For the media

Using mindfulness to escape daily stress

By Robert McClure | April 3, 2023
Happy woman smelling flowers

How often do you daydream about “beaming yourself up” — Star Trek-style — away from your stressful day? Whether it’s to travel to your favorite place on the beach or a quiet spot in your garden, most of us have moments when we’d like to be somewhere outside our sometimes stressful, everyday life.

Unfortunately, we can’t always physically beam away to escape our stress. But we can find an escape of sorts by training our minds.

First, however, we must train our wandering thoughts with mindfulness skills. What we pay attention to can determine how we experience life — it is very important to choose wisely!

Understanding mindfulness

Unfortunately, it is not so easy to simply be mindful. Your attention naturally wanders with distractions and can be overwhelmed by “noise,” such as social media and the busyness of the day.

Additionally, the brain has a “negativity bias,” often focusing on our worries and potential bad experiences, some of which may not be based in reality. Mark Twain expressed it this way: “I am an old man and have known a great many troubles, but most of them have never happened.”

But what is mindfulness and how do you practice it? Mindfulness is three skills working together:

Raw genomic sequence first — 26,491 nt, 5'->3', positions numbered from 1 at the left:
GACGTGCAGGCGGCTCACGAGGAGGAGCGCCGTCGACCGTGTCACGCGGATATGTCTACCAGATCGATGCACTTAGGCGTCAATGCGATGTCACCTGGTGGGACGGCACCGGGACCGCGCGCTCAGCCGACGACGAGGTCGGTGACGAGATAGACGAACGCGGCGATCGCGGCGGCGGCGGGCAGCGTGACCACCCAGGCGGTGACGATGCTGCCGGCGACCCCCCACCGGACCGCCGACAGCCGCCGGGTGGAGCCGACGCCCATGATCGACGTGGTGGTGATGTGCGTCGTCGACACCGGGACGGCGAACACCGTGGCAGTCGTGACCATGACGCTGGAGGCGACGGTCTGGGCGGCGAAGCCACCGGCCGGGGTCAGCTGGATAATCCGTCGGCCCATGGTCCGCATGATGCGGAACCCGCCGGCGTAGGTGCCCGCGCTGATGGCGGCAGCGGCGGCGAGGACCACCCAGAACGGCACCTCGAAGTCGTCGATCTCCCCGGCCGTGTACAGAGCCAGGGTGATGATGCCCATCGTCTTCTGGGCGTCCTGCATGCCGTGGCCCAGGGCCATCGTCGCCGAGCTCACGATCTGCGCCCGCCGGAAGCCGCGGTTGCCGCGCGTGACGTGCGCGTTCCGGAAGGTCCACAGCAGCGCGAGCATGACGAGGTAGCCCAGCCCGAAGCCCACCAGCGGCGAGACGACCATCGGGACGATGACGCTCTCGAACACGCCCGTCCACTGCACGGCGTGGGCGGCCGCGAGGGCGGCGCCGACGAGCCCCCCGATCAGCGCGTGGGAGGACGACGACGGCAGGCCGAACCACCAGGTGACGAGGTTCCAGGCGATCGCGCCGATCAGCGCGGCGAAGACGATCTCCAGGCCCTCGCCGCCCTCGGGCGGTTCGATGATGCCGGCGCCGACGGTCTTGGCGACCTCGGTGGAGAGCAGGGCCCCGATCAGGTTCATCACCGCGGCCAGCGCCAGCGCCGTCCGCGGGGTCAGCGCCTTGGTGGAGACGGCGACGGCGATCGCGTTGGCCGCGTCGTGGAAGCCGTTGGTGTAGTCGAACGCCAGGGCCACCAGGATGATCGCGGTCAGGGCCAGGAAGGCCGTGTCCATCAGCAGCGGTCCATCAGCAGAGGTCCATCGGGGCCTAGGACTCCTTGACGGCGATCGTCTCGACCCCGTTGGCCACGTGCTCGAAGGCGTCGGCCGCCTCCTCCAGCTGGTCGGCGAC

• Concentration

    — Choosing where to pay attention

  • Clarity

    — Tracking attention and noticing details

  • Equanimity balance

    — Allowing your sensory experience to come and go freely without resisting

Putting mindfulness into action

Focus your attention for a couple of minutes on an object near you (concentration), note the details (clarity), allow what you are hearing and feeling to freely come and go in the background (equanimity), and keep your focus on what you see. When the attention wanders, return it to the object over and over again.

Scientists call this a “bicep curl for the brain.” Distraction does to our brains what gravity does to our muscles — we must strengthen both with exercise.

If you wanted to learn how to cook, play tennis or piano, you would have to get instruction and practice, practice, practice! Developing your mindfulness skills to free yourself of stress also requires you to learn and practice.

There are many resources, websites and apps you can turn to for guidance. At Sharp, I teach Unified Mindfulness, which is a science-based, comprehensive approach for teaching and learning mindfulness. Check out the free online program to start training your brain to be mindful.

Learn more about self-care; get the latest health and wellness news, trends and patient stories from Sharp Health News; and subscribe to our weekly newsletter by clicking the "Sign up" link below.


Robert McClure


Robert McClure is a certified mindfulness facilitator with Sharp HealthCare.

You might also like:

Get the best of Sharp Health News in your inbox

Our weekly email brings you the latest health tips, recipes and stories.